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Into the 2020s: American Healthcare Snapshot Thus Far
PaulineB
April 12, 2024

As the first quarter of 2024 concludes, how is American healthcare doing thus far going into the fourth year of the 2020s? 

In 2023, The Commonwealth Fund reported that despite increased healthcare expenditure, the US had declining health outcomes as compared with other high-income nations. 

The statement came from the organization’s US Health Care from a Global Perspective report with data coming from the Organisation for Economic Co-operation and Development (OECD) and other international sources.

The Commonwealth Fund is a private organization established in 1918 that aims to “promote a high-performing, equitable health care system.”

Contrasting outcomes

The US reportedly spent nearly 18% of its GDP on healthcare, yet Americans are less healthy and die younger than residents of other high-income countries. For additional context, the US spends three to four times more on healthcare than New Zealand, South Korea, and Japan.

Despite this however, the US had “the lowest life expectancy at birth, the highest death rates for avoidable or treatable conditions, and the highest maternal and infant mortality,” revealed the report. 

At a glance, OECD 2023 data shows that:

  • American life expectancy: 3.9 years below the OECD average 
  • Preventable mortality: 238 per 100,000 (the OECD average is 158)
  • Treatable mortality: 98 per 100,000 (the OECD average is 79)

Understanding mortality data

In 2020, life expectancy at birth in the US was 77 years old; it was three years lower than the OECD average at the time. However, provisional data points to American life expectancy dropping lower in 2021, remarked the Commonwealth Fund.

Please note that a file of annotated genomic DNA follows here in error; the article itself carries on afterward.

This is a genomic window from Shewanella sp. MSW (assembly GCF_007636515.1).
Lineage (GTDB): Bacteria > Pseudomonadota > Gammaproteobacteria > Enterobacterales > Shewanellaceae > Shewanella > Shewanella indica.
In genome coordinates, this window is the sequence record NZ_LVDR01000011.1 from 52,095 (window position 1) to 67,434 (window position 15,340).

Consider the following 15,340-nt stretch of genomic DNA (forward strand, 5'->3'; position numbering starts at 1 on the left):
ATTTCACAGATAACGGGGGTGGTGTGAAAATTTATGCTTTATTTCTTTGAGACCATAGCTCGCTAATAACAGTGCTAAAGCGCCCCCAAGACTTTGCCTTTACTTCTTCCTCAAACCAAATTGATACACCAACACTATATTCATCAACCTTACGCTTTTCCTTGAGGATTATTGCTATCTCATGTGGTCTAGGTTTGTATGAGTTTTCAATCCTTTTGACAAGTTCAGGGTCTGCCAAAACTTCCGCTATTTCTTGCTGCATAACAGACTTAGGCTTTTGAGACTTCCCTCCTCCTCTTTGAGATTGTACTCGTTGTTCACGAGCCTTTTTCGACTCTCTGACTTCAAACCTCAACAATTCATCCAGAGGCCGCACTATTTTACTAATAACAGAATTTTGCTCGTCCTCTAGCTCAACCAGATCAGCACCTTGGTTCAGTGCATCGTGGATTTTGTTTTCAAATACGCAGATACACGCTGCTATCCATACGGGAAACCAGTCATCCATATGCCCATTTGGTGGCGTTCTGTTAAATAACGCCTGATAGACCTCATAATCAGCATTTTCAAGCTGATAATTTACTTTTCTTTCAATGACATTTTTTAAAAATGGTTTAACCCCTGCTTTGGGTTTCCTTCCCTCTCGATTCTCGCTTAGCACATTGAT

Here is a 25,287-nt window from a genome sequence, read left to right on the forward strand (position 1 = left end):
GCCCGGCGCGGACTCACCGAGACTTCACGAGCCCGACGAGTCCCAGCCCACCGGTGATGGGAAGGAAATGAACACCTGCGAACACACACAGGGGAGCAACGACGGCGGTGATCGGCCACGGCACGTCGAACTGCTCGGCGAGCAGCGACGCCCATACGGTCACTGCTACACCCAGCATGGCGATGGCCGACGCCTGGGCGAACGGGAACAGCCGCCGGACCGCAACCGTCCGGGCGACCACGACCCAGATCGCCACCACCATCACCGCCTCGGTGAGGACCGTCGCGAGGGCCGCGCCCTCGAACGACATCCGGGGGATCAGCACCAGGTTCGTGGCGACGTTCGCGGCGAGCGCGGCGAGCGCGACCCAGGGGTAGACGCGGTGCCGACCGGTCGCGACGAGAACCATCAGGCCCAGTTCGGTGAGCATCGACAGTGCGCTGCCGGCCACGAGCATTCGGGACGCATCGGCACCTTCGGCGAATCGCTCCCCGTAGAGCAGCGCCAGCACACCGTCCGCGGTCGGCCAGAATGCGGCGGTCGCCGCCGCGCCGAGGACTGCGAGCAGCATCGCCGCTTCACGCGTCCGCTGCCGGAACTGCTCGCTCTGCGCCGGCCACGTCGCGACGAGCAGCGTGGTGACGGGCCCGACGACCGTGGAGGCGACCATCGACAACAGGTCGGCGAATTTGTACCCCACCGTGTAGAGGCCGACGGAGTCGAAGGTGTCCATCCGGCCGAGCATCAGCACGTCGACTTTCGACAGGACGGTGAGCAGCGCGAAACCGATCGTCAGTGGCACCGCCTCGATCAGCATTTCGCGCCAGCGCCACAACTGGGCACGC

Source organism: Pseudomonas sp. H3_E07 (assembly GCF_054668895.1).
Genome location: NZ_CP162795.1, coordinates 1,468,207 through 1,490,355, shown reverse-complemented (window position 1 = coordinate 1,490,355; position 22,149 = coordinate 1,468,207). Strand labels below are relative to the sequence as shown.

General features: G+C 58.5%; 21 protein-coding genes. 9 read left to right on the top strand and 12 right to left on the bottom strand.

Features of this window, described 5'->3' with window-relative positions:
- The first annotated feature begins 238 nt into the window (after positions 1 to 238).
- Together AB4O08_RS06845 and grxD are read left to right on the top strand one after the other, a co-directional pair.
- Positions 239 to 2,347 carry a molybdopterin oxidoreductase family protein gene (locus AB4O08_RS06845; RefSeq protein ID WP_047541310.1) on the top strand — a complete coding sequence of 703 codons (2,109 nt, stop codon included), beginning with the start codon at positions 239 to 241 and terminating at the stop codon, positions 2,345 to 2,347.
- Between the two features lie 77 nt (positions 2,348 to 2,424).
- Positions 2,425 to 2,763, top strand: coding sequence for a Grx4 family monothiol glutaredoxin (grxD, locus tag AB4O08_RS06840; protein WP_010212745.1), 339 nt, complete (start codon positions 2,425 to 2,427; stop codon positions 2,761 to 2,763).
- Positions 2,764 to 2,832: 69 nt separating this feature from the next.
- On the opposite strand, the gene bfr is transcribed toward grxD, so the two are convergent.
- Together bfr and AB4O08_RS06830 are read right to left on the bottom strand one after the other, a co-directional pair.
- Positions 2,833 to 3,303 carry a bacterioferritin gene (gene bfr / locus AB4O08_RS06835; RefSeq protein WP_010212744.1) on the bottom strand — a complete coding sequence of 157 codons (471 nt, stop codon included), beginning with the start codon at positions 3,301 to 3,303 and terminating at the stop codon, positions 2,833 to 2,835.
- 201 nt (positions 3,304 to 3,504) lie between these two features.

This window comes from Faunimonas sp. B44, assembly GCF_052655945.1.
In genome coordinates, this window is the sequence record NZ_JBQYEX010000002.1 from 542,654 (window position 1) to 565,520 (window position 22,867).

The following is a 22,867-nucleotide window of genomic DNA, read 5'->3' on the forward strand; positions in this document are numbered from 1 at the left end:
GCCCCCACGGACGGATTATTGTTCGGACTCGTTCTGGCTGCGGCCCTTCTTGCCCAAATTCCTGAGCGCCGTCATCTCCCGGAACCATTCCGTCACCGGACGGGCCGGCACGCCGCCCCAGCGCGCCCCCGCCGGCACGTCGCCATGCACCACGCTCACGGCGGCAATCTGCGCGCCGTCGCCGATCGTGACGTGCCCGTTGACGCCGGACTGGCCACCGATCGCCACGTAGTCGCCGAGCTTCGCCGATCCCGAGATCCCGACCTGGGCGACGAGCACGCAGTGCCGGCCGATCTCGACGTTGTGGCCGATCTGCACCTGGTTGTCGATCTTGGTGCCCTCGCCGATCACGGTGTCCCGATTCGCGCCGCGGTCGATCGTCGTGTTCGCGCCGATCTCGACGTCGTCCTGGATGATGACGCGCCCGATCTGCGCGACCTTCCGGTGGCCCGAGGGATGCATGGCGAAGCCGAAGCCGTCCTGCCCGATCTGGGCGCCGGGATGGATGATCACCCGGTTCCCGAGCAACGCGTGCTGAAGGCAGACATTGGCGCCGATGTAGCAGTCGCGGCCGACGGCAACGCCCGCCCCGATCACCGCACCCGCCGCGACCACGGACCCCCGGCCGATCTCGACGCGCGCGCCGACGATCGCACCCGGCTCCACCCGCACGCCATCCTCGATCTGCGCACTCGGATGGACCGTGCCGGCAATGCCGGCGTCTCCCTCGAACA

Other health data from the 2023 snapshot report included the following:

  • Alcohol consumption: 9.5 liters per capita (OECD average is 8.6) 
  • Obesity prevalence: 42.8% (OECD average is 25.7%)
  • Smoking prevalence: 8.8% (Lower than the OECD average of 16.0%)
  • Deaths from air pollution: 14.5 deaths per 100,000 population (OECD average: 28.9).  

Preventable mortality refers to deaths that are avoidable through potent public health measures in place and through individual prevention, such as adopting a nutritional diet and exercise.

On the other hand, treatable mortality rates decrease when patients have timely access to effective healthcare treatments and interventions. These include regular checkups, screenings, exams, and treatments. However, the US’ avoidable death rates have been rising since 2015, according to The Commonwealth Fund’s analysis. 

Infant mortality rates in the US were also at 5.4 deaths per 1,000 live births in 2020. The number is high considering that Norway only had 1.6 deaths per 1,000 live births. Meanwhile, maternal mortality saw about 24 deaths per 100,000 live births in the same year.

Several factors can contribute to increasing maternal and infant mortality rates, ranging from insufficient prenatal care to chronic illnesses, such as heart disease and diabetes. 

Considering American health data 

As indicated in the 2023 OECD snapshot report, obesity, alcohol consumption, and smoking are still at concerning rates, and all of these affect your health in the short and long run. 

Maintaining a healthy diet doesn’t necessarily mean buying only organic food, especially in tough economic times. In fact, scientific studies show that the less you eat, the healthier your future self will be. 

Avoid smoking and inhaling smoke as much as possible. Observe also the air quality in your neighborhood or work area and look out for warnings, if any. As for drinking alcohol, no amount is actually safe for consumption, says The Lancet, debunking what other scientific papers have noted before.

While policies and legislatures that aim to provide Americans easy access to affordable universal healthcare are yet to be seen or enacted, taking these and other proven measures can help keep chronic, and even mental, diseases at bay. 

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January 1, 2022
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Commentator
January 1, 2022
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Commentator
January 1, 2022
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Commentator
January 1, 2022
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